The year I spent working on this went so damn quick… it’s insane really. The post show blues on a show of this scale are going to be a right bastard. I only wish we were in a position to tour Night Of The Living Dead. I’m confident that we have a fantastic show and with the right opportunities and support we could really have an amazing piece of Irish theatre that a wide audience can see. Unfortunately, the opportunities and support aren’t in place right now and so it’s back to the drawing board with the show.If you know of any wealthy patrons who love horror plays, send ’em our way.

I’m absolutely honoured and privilged to work with such an amazing team over the past couple of months. Between the cast and crew, I really couldn’t have had a better, more dedicated hard working bunch of people to work with. Particular props must go to my co-writer Connie Walsh who busted her ass on this show for over a year and did a sterling amount of work on making this play. The girl’s got talent and I can’t wait to see what she cooks up next.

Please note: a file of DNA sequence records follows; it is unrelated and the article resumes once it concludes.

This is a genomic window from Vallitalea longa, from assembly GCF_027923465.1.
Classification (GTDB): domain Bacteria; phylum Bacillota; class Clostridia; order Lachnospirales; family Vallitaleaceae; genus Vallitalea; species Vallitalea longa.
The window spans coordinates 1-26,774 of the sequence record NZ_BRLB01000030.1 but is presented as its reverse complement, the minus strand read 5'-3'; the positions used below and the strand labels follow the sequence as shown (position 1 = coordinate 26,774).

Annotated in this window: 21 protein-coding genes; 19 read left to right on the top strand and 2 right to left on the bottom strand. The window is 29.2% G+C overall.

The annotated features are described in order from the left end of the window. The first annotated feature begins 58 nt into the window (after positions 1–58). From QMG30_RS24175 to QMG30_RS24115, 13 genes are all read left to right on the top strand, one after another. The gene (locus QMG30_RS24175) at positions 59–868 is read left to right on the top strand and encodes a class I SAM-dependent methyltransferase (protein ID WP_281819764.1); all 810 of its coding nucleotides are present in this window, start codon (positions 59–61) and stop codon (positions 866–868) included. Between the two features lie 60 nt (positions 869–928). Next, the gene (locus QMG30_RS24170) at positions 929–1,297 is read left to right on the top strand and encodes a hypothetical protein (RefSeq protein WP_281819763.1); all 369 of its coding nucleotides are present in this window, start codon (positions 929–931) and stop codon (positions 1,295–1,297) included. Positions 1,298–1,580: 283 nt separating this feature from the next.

So that’s Night Of The Living Dead put to bed for the moment at least. Thanks to everyone who came, funded and supported this show. It means the world to me and to everyone in the comedy. Most of all, it lets us keep on doing what we do. Phantasm is opening up at Abhainn Rí this week so there’s definitely no rest for my wickedness.

These shows, they won’t stay dead…

Photos by Ross Costigan (I stole his zombie cameo shtick)